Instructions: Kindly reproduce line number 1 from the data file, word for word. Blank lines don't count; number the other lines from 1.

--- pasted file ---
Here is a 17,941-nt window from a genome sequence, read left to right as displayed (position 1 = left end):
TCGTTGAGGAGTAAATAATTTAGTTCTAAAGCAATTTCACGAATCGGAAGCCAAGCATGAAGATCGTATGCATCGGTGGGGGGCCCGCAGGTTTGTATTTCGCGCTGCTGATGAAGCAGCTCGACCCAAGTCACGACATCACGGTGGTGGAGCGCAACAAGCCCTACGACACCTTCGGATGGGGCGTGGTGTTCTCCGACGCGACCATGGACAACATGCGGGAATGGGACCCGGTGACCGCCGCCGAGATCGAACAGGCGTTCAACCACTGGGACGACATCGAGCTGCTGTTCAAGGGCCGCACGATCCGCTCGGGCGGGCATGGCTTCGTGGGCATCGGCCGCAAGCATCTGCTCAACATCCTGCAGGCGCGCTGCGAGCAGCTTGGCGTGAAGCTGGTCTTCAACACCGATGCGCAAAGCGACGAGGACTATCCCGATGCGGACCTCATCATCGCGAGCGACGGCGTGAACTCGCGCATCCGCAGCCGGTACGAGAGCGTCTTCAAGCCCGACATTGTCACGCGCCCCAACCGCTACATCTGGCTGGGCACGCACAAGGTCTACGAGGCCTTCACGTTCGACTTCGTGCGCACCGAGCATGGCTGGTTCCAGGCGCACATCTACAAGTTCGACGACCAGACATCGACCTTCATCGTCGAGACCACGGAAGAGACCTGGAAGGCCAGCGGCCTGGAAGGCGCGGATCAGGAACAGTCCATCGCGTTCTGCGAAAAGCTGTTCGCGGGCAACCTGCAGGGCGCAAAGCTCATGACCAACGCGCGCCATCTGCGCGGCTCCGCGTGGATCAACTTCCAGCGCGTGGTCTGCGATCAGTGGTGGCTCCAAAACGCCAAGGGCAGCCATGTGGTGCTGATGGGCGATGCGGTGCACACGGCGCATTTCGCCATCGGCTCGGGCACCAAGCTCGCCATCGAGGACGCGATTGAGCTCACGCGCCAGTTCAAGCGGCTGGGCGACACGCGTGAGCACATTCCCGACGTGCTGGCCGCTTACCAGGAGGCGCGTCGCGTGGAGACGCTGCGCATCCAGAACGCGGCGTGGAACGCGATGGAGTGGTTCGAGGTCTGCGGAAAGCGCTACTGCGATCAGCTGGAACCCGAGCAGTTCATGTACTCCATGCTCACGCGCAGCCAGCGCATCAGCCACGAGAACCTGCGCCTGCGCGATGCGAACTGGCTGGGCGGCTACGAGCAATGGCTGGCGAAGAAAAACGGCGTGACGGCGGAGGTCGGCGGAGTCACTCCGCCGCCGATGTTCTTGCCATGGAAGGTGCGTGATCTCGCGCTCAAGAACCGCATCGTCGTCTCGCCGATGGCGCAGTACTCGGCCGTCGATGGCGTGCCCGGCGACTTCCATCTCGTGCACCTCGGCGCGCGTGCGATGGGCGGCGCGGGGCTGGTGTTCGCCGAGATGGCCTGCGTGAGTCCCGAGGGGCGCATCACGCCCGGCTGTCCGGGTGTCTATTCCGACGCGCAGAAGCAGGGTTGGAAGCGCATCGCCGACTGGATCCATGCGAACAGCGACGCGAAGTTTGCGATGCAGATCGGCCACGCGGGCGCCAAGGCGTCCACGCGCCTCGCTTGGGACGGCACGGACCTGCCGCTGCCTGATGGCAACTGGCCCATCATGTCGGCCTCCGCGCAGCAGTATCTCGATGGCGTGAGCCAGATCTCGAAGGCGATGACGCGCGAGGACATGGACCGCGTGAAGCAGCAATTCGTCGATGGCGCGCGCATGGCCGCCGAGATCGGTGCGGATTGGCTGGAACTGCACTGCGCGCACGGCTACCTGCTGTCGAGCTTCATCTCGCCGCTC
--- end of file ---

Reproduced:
Here is a 17,941-nt window from a genome sequence, read left to right as displayed (position 1 = left end):